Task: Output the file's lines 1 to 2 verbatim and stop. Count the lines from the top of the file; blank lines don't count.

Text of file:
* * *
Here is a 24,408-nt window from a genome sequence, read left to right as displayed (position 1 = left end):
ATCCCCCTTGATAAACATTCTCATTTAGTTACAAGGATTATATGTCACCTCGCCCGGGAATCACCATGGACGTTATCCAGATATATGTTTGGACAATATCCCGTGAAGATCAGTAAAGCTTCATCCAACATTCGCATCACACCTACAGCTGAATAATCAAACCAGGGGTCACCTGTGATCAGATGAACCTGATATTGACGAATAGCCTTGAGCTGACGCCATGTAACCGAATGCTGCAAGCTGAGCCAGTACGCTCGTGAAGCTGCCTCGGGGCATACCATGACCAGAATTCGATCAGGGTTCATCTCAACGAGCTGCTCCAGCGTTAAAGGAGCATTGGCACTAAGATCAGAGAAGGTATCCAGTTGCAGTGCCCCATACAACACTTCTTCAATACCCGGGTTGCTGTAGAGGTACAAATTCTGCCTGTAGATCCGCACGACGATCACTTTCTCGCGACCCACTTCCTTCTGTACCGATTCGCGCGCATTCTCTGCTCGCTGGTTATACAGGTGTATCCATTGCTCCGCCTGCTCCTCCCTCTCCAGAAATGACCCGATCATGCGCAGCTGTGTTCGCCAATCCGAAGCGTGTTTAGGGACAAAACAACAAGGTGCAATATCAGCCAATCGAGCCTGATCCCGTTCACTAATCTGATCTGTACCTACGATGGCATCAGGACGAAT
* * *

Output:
Here is a 24,408-nt window from a genome sequence, read left to right as displayed (position 1 = left end):
ATCCCCCTTGATAAACATTCTCATTTAGTTACAAGGATTATATGTCACCTCGCCCGGGAATCACCATGGACGTTATCCAGATATATGTTTGGACAATATCCCGTGAAGATCAGTAAAGCTTCATCCAACATTCGCATCACACCTACAGCTGAATAATCAAACCAGGGGTCACCTGTGATCAGATGAACCTGATATTGACGAATAGCCTTGAGCTGACGCCATGTAACCGAATGCTGCAAGCTGAGCCAGTACGCTCGTGAAGCTGCCTCGGGGCATACCATGACCAGAATTCGATCAGGGTTCATCTCAACGAGCTGCTCCAGCGTTAAAGGAGCATTGGCACTAAGATCAGAGAAGGTATCCAGTTGCAGTGCCCCATACAACACTTCTTCAATACCCGGGTTGCTGTAGAGGTACAAATTCTGCCTGTAGATCCGCACGACGATCACTTTCTCGCGACCCACTTCCTTCTGTACCGATTCGCGCGCATTCTCTGCTCGCTGGTTATACAGGTGTATCCATTGCTCCGCCTGCTCCTCCCTCTCCAGAAATGACCCGATCATGCGCAGCTGTGTTCGCCAATCCGAAGCGTGTTTAGGGACAAAACAACAAGGTGCAATATCAGCCAATCGAGCCTGATCCCGTTCACTAATCTGATCTGTACCTACGATGGCATCAGGACGAAT